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SpaceX has the first scheduled flight above the Karman line. They tend to slip, but so does everyone else. CST-100 is close to neck and neck, but they are more about paperwork than flight, so I don't think they'll be in any hurry. Blue doesn't think they'll put people on very soon, but they'd be my next bet. Orion might take people up on the planned test launch in 2018 (or 2019, or 2021, or 2023, whenever), but that jobs program is all about building and not about launching and they have no mission so they are in no hurry to make the pointless flight. SS2 is unlikely to ever cross the Karman line. XCOR is likely about to fall apart and will likely never fly. DreamChaser is not a manned vehicle anymore.

Does that sum it up? Perhaps I'm pessimistic, but what makes a launch happen is a goal, ambition, talent and money. You need all 4. Any combination of 2 or 3 have failed repeatedly throughout history.

Offline Comga

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This poll sets a pretty low threshold for a 100 km high goal.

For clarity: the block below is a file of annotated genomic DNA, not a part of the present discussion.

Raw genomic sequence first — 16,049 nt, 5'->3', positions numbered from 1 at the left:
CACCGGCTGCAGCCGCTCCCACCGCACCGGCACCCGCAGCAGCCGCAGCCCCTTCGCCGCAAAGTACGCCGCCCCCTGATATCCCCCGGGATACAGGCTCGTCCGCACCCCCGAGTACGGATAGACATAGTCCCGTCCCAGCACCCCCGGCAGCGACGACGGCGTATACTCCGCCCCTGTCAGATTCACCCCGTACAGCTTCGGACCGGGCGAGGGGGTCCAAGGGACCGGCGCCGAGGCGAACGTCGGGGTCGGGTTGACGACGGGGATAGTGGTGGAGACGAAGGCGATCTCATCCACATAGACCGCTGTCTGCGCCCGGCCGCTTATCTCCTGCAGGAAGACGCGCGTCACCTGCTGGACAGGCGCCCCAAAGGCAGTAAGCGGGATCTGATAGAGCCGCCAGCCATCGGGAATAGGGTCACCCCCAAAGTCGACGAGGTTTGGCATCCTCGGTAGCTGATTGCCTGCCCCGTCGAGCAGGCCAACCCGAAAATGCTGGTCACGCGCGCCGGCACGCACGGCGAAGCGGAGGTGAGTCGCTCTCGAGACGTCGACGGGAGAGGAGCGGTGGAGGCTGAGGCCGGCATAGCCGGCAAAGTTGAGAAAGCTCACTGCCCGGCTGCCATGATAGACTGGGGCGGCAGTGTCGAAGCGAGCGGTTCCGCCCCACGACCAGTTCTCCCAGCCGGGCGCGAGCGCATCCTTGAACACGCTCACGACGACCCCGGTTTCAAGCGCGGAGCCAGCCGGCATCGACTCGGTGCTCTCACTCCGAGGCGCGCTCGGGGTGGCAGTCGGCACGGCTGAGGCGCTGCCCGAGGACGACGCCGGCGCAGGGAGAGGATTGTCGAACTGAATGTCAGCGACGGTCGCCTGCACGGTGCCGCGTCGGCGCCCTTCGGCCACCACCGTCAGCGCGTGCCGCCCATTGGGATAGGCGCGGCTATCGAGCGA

"people" not passengers
"cross" not time above or orbits or revisits
VG has their machine mostly built, and without passengers they have to be able to goose it over the line.
What kind of wastrels would dump a perfectly good booster in the ocean after just one use?

Offline QuantumG

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Last I heard they didn't expect SS2 to get to 100km. Have you heard otherwise?

Human spaceflight is basically just LARPing now.

Offline Darkseraph

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I still believe it will be Blue Origin, that they will do it  and announce it later with a high production video released the next day. That seems to be their style so far, to do an amazing thing out of the Blue!! Other companies make wonderful promises on schedules they later have to inevitably break. Blue is backed by a pretty comfortable billionaire so they can afford an approach of "When it's done!".